|Iranian Shia pilgrims have been coming to Syria since the 1980s|
An estimated 8,000 Iranian Shia pilgrims pour into Syria every day, usually arriving in busloads into the capital, Damascus and their numbers are steadily growing.
Some of them travel for up to five days to arrive at Sit Ruqiya, one of Syria‘s holiest Shia shrines.
Crossing the border, these pilgrims bring their faith, their culture and their money.
Speaking to Al Jazeera, Ahmed, a Syrian street trader, said: “The pilgrims started coming here in the 1980s. My business has improved. I learned Farsi, and the customers just keep on coming.”
In the past five years, Iran and other Shia communities around the world have pumped millions of dollars into the reconstruction of half a dozen Shia holy sites in Syria.
And Sit Ruqiya is one that has gone from humble beginnings to being one of the largest shrines in Damascus.
Many believe that this cultural crossover with the Iranians is fostering yet another symbiotic relationship and it is that of big business.
Al Jazeera visited the Sham Factory – a joint Syrian-Iranian project on the outskirts of Damascus and one of the first and biggest ventures yet.
Established in March this year, the factory aims to produce 40 cars per day off its assembly line, when the factory reaches full capacity, which it nearly has.
The final product is a Syrian car with a distinctly Iranian flavour.
On the ground, entrepreneurs are hoping the expanding markets will provide them with more business opportunities.
Obviously there is awareness in Iran and Syria that they need to do more especially because the two countries are relatively isolated”
Sayyd Razi Vahedi is an Iranian businessman who works closely with his Syrian counterpart to make such opportunities happen.
“The trade and economic relationship between Syria and Iran is improving and we hope that this relationship will continue to grow stronger and stronger,” he told Al Jazeera.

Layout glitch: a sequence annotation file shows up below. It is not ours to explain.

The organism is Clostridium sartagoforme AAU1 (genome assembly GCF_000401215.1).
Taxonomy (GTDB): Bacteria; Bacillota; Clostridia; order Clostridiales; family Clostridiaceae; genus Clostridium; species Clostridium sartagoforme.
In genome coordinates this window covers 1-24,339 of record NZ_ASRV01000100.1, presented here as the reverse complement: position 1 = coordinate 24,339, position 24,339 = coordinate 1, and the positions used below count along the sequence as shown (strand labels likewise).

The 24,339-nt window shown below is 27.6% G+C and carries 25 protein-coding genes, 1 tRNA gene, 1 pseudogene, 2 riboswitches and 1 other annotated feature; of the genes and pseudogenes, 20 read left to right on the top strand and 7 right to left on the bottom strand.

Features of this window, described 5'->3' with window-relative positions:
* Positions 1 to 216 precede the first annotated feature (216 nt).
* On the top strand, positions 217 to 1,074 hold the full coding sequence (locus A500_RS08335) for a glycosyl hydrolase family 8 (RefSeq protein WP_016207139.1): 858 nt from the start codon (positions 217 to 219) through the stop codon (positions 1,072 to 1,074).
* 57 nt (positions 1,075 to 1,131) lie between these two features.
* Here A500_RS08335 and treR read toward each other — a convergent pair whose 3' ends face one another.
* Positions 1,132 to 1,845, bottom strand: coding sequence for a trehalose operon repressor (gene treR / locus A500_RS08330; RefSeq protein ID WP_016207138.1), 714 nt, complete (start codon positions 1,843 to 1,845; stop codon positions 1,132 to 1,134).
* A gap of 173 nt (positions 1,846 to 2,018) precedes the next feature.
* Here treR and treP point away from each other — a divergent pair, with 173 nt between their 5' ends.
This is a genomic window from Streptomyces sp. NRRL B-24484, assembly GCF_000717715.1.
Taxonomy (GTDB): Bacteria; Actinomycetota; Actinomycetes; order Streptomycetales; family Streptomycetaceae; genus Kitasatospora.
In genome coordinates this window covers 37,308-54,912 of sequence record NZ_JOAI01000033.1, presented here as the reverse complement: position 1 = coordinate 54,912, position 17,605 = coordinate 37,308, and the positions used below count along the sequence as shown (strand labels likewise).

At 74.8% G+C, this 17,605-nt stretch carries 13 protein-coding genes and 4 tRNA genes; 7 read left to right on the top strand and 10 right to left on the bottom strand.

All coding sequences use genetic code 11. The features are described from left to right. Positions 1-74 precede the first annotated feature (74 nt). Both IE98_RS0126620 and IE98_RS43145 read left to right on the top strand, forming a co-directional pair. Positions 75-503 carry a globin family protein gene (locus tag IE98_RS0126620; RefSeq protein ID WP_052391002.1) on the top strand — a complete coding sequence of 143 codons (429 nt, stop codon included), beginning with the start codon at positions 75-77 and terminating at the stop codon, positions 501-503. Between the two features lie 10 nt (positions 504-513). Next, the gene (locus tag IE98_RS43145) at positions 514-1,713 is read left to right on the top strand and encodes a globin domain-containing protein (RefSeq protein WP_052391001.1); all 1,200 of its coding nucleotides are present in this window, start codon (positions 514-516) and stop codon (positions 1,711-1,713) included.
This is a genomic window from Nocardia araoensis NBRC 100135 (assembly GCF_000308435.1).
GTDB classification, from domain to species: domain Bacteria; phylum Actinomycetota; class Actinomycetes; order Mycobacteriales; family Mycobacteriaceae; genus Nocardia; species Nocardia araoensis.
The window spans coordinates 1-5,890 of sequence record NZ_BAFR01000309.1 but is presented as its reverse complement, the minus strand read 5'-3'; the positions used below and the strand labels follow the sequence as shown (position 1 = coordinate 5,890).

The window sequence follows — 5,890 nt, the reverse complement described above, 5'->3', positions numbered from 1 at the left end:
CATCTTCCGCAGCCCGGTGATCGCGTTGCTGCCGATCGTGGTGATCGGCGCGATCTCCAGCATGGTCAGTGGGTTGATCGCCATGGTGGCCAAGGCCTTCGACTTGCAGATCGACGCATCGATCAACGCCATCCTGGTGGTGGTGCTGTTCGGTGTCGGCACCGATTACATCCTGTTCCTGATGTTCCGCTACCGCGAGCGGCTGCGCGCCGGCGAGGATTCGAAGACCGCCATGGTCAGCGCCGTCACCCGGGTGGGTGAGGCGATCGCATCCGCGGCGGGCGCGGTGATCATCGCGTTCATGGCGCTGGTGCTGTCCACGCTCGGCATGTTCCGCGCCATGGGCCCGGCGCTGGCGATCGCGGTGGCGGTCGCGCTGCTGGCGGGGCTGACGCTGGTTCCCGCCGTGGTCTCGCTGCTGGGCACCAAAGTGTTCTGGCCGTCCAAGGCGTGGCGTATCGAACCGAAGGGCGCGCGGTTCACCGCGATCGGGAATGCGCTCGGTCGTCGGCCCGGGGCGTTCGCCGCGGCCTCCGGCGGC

Syria is hoping that Iran will pull it out of its decades-long recession – a situation seen by many as the reason behind many Syrians leaving the country.
UNDP says 15 million Syrians are living outside the country – a staggering number considering only 17 million people reside in Syria.
Bringing Syria and Iran together is the US-imposed isolation.
They are unlikely allies today with differing religions, economies and political ideologies, though some neighbours view the relationship with suspicion.
“Obviously there is awareness in Iran and Syria that they need to do more especially because the two countries are relatively isolated,” Jihad Yawing, an economic analyst, said.
“We are very happy with this relationship and we will expand it both politically and economically. That’s a fact of life in the Middle East today,” Abdullah Dardari, Syria‘s deputy minister for economic affairs, said.
“But to say that Iran is using Syria as a foray into the Arab region is putting too much politics into this economic relationship,” he told Al Jazeera.
All eyes remain fixed on Syria and Iran to see how far this long-standing courtship will go.
It is a highly charged subject for the region, but for both countries, at the moment, it seems to make perfect business sense.
The question now is whether economics preserve this political relationship in the face of increasing international pressure.